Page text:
The aid pledged by 108 countries and organisations is a major boost for Mali, coming a year after a brief military coup and flare-up of violence led the EU and other donors to freeze aid and ultimately back the French military operation.
Mali's foreign minister, Tieman Hubert Coulibaly, promised "effective management" of the aid. "We need money," he pleaded, adding: "Money is the sinews of war."
He said stabilising his nation would help the region, referring to the Economic Community of West African States (Ecowas), which has pledged support for a forthcoming UN peacekeeping mission in Mali. "We believe that a stable Mali is a stable Ecowas [and] a little more stable Sahel."
But the nation of 16 million faces high hurdles, including continued fighting, pressure from Islamist groups and drug traders, and refugee and food crises. Mali must also tackle its reputation for corruption and mismanagement of aid. The Business Anti-Corruption portal, an EU-funded project, reports that bribery and graft are widespread.
In 2010, the Global Fund to Fight Aids, Tuberculosis and Malaria halted funding to Mali amid allegations of fraud and mismanagement. The Global Fund has since resumed aid, and in November announced €110m in new funding.
Human rights concerns
Europe and its global partners were under pressure ahead of the conference to ensure that the Malian government address reports of extrajudicial executions, torture and reprisals carried out by government forces. Mali has been torn for decades by divisions between its northern Islamic and Arab communities and the African south. Attacks by northern insurgents, backed by regional Islamic groups, surged in early 2012, leading the military to temporarily seize control of the government.
UN rights officials and advocacy groups, including Human Rights Watch and Amnesty International, have accused insurgents and Islamic militants of pillaging and rape, while government forces have been linked to reprisals and torture. Amnesty International has accused government forces in the north of carrying out executions and Islamic rebels of recruiting child soldiers.
Justine Greening, Britain's international development secretary, pledged support to Mali and the wider Sahel through a three-year, €150m aid package. She said:
Britain's support has been a lifeline to many over the past year, but it makes sense to work out how to prevent future shortages and help the region to become more stable. It is also firmly in the UK's national interest. The international community needs to work together to provide the long-term approach the region needs to avoid falling back into crisis.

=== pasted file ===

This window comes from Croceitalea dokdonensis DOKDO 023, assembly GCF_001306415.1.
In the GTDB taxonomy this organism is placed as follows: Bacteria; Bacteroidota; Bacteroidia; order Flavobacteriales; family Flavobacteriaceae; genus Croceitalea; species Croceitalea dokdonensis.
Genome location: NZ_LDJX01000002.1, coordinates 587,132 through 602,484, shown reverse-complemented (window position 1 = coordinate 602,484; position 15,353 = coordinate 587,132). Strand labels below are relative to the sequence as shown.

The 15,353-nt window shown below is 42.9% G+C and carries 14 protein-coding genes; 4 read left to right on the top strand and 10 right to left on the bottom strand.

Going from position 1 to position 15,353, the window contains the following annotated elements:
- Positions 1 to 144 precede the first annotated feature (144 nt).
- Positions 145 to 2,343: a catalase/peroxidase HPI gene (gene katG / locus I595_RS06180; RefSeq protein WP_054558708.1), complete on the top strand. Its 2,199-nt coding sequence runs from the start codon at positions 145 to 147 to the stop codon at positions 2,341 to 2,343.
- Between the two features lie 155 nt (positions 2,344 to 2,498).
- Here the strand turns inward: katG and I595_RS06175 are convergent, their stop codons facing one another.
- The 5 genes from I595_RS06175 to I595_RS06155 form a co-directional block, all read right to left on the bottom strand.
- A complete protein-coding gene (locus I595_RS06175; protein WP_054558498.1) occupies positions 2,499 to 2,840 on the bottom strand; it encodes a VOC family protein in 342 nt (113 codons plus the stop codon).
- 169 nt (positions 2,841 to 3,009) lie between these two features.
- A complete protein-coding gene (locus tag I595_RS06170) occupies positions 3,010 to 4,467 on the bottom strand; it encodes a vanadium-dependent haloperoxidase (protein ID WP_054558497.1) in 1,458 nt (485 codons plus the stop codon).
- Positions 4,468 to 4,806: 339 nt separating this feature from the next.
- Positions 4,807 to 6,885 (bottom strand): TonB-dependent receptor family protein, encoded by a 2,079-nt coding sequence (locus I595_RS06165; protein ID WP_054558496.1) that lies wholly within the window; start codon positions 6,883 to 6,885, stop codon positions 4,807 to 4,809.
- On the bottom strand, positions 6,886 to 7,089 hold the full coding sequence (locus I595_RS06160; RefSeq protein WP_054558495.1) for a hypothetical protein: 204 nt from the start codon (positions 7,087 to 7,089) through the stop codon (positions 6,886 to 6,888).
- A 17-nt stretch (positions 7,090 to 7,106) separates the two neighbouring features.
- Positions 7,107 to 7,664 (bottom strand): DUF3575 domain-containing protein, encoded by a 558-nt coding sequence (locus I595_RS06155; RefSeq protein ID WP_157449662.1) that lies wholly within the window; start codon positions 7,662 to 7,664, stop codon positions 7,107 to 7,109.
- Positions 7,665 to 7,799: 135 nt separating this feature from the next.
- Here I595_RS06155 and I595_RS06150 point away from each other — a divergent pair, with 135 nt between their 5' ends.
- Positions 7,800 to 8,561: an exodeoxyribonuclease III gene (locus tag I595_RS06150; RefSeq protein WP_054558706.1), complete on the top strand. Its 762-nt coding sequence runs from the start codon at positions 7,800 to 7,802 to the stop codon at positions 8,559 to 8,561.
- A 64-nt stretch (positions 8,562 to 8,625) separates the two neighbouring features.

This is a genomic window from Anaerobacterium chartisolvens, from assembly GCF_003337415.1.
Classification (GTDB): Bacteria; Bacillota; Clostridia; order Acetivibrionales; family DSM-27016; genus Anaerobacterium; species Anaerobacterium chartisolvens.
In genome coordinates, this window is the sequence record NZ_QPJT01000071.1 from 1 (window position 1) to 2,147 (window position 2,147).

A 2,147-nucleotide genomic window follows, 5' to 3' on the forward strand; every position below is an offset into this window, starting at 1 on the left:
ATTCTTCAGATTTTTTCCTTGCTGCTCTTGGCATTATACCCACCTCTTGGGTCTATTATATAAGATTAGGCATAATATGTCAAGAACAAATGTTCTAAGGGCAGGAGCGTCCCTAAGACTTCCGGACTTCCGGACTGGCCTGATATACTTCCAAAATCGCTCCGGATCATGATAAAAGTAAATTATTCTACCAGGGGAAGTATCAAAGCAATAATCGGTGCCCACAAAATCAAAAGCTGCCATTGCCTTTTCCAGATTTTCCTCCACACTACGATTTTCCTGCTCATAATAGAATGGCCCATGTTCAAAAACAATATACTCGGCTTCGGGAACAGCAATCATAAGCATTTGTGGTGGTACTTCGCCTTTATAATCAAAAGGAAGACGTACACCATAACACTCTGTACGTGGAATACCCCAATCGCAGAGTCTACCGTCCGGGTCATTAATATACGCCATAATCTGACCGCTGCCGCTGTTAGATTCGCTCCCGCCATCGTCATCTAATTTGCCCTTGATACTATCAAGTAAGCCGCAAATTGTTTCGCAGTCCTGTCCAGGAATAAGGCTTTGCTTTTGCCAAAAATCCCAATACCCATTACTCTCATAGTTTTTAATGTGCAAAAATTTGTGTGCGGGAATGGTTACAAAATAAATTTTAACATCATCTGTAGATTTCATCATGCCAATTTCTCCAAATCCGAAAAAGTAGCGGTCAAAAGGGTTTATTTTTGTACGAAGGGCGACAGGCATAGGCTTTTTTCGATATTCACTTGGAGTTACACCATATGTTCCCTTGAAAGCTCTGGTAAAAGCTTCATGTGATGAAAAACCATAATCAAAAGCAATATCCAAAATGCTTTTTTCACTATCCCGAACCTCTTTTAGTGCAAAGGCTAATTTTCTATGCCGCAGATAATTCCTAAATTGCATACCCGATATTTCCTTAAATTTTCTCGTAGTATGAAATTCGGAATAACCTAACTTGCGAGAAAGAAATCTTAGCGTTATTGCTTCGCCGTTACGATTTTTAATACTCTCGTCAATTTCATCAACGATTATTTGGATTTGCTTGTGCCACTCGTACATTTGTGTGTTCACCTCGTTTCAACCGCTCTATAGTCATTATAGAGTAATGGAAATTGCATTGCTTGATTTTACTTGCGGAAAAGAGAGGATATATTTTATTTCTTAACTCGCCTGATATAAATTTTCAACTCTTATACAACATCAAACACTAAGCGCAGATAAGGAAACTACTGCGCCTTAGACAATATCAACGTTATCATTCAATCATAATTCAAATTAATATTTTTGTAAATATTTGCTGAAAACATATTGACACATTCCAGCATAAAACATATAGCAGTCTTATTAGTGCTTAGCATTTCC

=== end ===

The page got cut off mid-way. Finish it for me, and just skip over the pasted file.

Eloise Todd, Brussels director of development campaign group ONE:
Today's conference was a welcome initiative from the EU and France. The European commission's pledge of €524m, nearly half of the overall EU pledge, will make an important contribution to Mali's recovery. But the big picture is that aid budgets are shrinking across much of Europe, and the EU itself is looking to freeze aid spending over the next seven years. It's becoming a zero-sum game that could mean less money to respond to other crises. EU countries need to reverse aid cuts, prioritise the world's poorest, like those in Mali, and make sure aid is targeted at the programmes that have the biggest impact on development, namely health, agriculture and education.
European commission president José Manuel Barroso:
It is crucial that Mali's social and economic development and the consolidation of a stable state built on solid democratic foundations go hand in hand with efforts to stabilise the country. Today marks an important step forward in the social, economic and democratic renewal of Mali. By securing the pledged aid required by the country to achieve its development priorities, the international community has sent a strong signal that, collectively, we can feel proud of. This show of solidarity is crucial for all Malians and the country as a whole, the future of which concerns not only the entire Sahel region but international stability. The EU is proud to be at the forefront of these efforts.
Discussion / Evolutionary Astrology Q&A / Re: Pluto in Cap, the climate, ecology and environment topic
on: May 16, 2013, 06:56 AM
|Started by Steve - Last post by Rad|
Chinese protest at planned chemical plant over pollution fears
Social media shows hundreds gathering in southern city of Kunming as officials deny refinery will produce carcinogen PX
Jonathan Kaiman in Beijing
guardian.co.uk, Thursday 16 May 2013 08.00 BST
Thousands of protesters have gathered in the southern Chinese city of Kunming for the second time this month to voice concerns over the environmental impact of a planned chemical plant, according to uncorroborated posts on Twitter and Chinese social networking sites.
The protesters gathered in front of the provincial government headquarters at the intersection of Zhengyi Road and Renmin Road at about 10am, according to the posts. The demonstration has drawn a large police presence and began with one arrest, but has remained largely peaceful.
Kunming's first environmental protest this month was held, without arrests, on 4 May after China National Petroleum Corporation announced plans to build the chemical plant in Anning, 17 miles (28km) south-west of the city centre.